We should recognize that some improvements, even hard-fought ones, can result in more stable versions of capitalism. Being aware of this can help us plan for what comes after a short-term victory. We especially need to make connections between our fights for improvements now and the fight to end capitalism. This means we must never really settle for any improvements. We don’t simply want a better life under capitalism, because “a fair day’s wages” is still unfair. We must always point this out and educate ourselves and each other about the ways capitalism limits working class people’s lives. We must also recognize that there is a ceiling on how much things can improve in a capitalist society.

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The IWW is pretty awesome, but to be honest, I think everything about them is pretty dated

i think solidarity unionism is an important part of the revolutionary process tho fur sher

Unionism is vital to a revolution in the industrialized word, absolutely, but the modern world is a lot different than it was in the early 20th century.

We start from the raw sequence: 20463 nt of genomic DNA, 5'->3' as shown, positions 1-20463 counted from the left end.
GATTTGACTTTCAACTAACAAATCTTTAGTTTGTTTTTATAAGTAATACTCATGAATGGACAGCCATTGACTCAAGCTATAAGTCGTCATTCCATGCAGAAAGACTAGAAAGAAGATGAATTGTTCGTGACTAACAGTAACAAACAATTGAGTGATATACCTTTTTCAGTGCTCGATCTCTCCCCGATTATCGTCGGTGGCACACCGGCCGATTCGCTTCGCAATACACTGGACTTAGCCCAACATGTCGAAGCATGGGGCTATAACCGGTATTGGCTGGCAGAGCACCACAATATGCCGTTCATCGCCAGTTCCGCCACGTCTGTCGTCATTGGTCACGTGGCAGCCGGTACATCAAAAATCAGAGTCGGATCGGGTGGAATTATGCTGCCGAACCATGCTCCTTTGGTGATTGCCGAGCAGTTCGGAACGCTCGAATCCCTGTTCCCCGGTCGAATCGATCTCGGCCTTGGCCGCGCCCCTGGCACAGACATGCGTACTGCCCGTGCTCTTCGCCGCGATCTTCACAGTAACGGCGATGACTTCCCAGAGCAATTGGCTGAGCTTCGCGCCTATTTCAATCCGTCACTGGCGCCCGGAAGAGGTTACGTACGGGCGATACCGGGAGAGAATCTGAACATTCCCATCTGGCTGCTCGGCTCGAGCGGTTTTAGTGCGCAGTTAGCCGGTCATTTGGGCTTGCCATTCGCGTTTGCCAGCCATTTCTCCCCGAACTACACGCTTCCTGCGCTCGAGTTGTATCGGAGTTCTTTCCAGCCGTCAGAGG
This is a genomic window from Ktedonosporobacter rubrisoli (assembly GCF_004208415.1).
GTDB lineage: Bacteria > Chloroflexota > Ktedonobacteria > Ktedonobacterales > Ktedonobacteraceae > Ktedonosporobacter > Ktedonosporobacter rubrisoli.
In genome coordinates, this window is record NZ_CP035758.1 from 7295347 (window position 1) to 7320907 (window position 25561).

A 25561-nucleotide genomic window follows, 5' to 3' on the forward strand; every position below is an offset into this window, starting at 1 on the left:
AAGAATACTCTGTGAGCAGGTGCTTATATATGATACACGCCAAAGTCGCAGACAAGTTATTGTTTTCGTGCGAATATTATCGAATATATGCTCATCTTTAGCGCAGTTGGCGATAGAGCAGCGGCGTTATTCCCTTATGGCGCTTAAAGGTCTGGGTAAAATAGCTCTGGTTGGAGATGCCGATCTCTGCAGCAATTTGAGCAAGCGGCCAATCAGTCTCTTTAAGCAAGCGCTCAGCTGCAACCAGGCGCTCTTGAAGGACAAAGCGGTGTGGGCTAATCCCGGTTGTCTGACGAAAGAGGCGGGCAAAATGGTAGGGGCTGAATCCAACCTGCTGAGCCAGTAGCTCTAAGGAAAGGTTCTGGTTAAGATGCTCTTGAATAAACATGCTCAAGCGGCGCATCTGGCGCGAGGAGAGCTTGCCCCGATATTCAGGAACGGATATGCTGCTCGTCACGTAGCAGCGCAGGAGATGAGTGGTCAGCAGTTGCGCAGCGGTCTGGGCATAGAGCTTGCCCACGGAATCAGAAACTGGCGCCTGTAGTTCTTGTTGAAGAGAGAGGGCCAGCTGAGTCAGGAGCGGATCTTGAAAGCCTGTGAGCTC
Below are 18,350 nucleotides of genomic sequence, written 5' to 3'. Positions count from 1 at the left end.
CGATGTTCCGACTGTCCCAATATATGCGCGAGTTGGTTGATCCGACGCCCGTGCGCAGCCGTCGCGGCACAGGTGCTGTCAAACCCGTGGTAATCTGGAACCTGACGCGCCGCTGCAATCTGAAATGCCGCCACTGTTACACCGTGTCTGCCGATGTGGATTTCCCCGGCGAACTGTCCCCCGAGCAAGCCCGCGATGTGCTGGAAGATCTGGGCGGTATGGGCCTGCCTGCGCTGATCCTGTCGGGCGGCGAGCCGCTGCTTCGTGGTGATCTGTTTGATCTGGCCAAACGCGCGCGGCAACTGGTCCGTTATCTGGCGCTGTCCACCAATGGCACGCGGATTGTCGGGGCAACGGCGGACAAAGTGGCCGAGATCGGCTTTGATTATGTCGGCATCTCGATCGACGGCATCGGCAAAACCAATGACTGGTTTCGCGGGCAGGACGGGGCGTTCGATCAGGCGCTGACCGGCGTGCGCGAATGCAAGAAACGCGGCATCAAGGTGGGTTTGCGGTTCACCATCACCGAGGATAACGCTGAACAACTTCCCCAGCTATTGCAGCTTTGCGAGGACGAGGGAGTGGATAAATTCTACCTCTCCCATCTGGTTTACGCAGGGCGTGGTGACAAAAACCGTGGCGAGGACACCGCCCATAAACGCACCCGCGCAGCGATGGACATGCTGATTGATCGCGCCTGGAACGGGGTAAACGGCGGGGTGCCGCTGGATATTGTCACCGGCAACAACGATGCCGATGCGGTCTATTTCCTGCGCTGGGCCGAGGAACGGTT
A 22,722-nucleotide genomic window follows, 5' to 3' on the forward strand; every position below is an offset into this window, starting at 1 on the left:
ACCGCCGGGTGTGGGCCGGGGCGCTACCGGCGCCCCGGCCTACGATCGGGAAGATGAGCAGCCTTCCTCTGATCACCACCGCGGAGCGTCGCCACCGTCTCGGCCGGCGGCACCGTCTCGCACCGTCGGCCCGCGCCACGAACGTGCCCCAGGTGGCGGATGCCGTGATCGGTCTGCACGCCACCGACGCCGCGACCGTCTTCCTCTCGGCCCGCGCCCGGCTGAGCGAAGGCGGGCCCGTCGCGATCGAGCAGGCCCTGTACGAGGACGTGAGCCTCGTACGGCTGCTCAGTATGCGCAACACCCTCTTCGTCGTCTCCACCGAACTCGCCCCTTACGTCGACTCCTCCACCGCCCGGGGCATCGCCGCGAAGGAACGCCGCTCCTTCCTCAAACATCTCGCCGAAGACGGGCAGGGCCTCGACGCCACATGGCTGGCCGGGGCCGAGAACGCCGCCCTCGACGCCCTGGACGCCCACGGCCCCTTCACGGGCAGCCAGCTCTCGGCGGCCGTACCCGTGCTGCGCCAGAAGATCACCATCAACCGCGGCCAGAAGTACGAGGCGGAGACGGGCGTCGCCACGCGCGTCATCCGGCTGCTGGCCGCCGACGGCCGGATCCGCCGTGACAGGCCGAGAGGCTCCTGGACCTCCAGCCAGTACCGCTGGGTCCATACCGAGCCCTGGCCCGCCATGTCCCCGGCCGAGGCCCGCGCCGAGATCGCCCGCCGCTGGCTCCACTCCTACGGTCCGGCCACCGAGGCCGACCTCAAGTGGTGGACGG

To be honest, I haven’t read deeply into the IWWs modern policies, but from what I understand, they’re just refined forms of what they promoted in the 1920s.

Do they even discuss revolutions in the Third World?  And the idea of One Big Union is an almost silly concept in hindsight.  And if not silly, it seems rather bourgeois in itself.

The purpose of unions in bourgeois society is collective workers resistance to capitalist oppression.  The bigger the union is, the more capable they are of resisting the whim of the capitalist class.  But if there are no capitalists, then why do we need a One Big Union to represent the workers?

How would One Big Union be in any way better than a congress of independent labor unions?

yeah i feel the same way about the socialist/labor parties like SWP in being outdated and only relevant in the first world too

the only reason solidarity unionism is not as relevant today is literally because labor unions today are controlled by the capitalist class, and i think you have kind of have a misconception about the “one big union” idea, IWW focuses on autonomy and *solidarity*. one big union is of course not possible but the idea is that anyone can be part of it— its a global support network. i think the problem with things like IWW and other radical leftist networks/organizations is that because they are products of the first world there is that disconnect but yeah idk its hard to think of global revolution w/o it being in the context of first world concepts anyway. they dont have a lot of resources these days, but it would be cool to see IWW chapters in industrialized third world nations but the fact that the IWW isnt there or that perhaps they “dont talk about 3rd world revolution” doesnt have a lot to do with why they continue to be important for global revolution imo